While Bright Futures Foundation worked to gather funds in the U.S., Mr. Nepal organized his volunteers and school supporters to build a room for the computers. When the room was completed, Bright Futures Foundation provided 10 new computers and support for the teacher engaged to teach the computer class. Board members and friends witnessed the first computer class during their visit in 2007.

A great investment.
Now when one looks into the computer lab, students are focusing upon a single purpose as they aspire to understand and utilize these intensely absorbing machines. Morning and afternoon, there are three groups of 25 students each, which allows some students solo time and others to pair up and share computers. About 300 of the 400 older students, grades six to nine, choose to take the computer classes. The classes have become the most popular of the school's electives as students understand that knowledge of computer skills is their door to the modern world. The combined investments made by Mr. Nepal and Bright Futures Foundation translate into opportunities for a brighter future for the students - a win/win for all.

Bhotechaur Secondary School Textbook and Science Lab Project

During one visit by a delgation of Bright Futures Foundation Board and supporters to Bhotechaur, the principal of the public Secondary School nearby the Bhotechaur Health Clinic asked Bright Futures Foundation for assistance. The principal was interested in supplying the science lab and library of their newly constructed school. Although the Shree Saraswati Higher Secondary School had been recently completed, the government had not provided additional funding to fully equip the school. The modest request of $3,164 (U.S.) would provide textbooks, reference books, shelving, microscopes, and other science equipment for the eager students.

Bright Futures Board member Jill Gleysteen took a personal interest in this project and pulled in the support of Rogue Gateway Rotary Club, Grants Pass Rotary Club, Bright Futures Foundation, and generous individuals to raise the funds requested. The following year, Bright Futures Board members were privileged to see the books in place and the lab equipment being used by grateful students.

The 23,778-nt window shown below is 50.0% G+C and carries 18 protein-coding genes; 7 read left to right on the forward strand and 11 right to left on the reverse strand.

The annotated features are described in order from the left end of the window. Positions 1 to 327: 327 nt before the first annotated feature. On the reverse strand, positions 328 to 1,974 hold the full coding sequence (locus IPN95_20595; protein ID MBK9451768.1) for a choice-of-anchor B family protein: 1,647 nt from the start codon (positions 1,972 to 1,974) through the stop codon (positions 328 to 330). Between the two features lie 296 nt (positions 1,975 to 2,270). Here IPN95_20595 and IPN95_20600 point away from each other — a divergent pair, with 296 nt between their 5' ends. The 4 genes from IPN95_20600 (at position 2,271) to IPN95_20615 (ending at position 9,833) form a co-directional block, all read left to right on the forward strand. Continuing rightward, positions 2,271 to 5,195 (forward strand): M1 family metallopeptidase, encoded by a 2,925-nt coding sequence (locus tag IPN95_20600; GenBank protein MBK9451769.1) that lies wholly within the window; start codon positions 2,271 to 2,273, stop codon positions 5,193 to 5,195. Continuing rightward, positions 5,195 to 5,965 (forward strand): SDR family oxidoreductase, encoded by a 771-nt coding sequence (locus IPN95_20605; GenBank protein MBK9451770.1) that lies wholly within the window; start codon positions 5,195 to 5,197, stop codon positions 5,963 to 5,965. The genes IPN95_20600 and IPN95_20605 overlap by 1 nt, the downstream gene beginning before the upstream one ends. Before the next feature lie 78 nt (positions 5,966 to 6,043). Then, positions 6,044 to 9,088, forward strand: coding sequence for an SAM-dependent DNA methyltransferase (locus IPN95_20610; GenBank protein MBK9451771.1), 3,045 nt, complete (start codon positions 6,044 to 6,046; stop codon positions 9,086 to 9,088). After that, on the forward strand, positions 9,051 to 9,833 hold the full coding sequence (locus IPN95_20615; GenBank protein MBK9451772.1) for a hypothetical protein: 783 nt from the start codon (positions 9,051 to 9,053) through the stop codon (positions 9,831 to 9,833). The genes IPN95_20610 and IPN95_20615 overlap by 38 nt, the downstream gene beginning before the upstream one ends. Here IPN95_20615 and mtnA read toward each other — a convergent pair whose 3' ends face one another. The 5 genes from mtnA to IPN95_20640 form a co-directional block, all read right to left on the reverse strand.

Fair Lady Day Care Center - Botswana

During a visit to rural Botswana in 2007, Grants Pass residents Cherryl Walker and Marty Hill were inspired by the work of a local woman to provide care and education for vulnerable young children and AIDS orphans. The Fair Lady Day Care and Preschool for Orphans and Vulnerable Children was established in 2004 as a nonprofit organization to integrate young paying students with students unable to pay due to the impact of HIV/AIDS on their families.

The population of Botswana is just under 2 million people. The median age is only 21 because 36% of those people are 14 years old or younger. A 2003 estimate for adults in Botswana diagnosed with HIV/AIDS is just under 40%, which gives rise to a very high number of "AIDS orphans" - children who have lost their parents to the disease. Many AIDS orphans are healthy and could lead normal lives if only they were supported by loving care, healthy diet, and education.

According to some estimates, more than half of the AIDS orphans in Botswana do not benefit from programs established to help them in spite of the efforts to help them. Many of these children are healthy and free of the AIDS virus, but as orphans they lack education, housing, healthcare, and proper nutrition.

In the rural village of Kasane, a local woman named June Mabuta developed a nonprofit preschool and day care center which integrates orphaned and vulnerable children with other local children, giving them a better chance to develop essential skills and access available assistance. This program helps put them on track to become productive members of society.

The project began in June's backyard. She had been active in helping others with AIDS after she herself was diagnosed with the disease. The preschool now serves 70-80 students, of which approximately 25% are orphans or vulnerable children. The school facilities were cramped and inadequate for the number of students in need. Cherryl joined the board of Bright Futures Foundation and brought this opportunity to us to become partners in the project. Bright Futures Foundation worked to help with the construction of a new facility on land that was provided by the Government of Botswana to the Fair Lady Day Care Center. In this project, Bright Futures Foundation assisted with the development of improved infrastructure and the construction of buildings for the new school, and particularly with the school's new kitchen.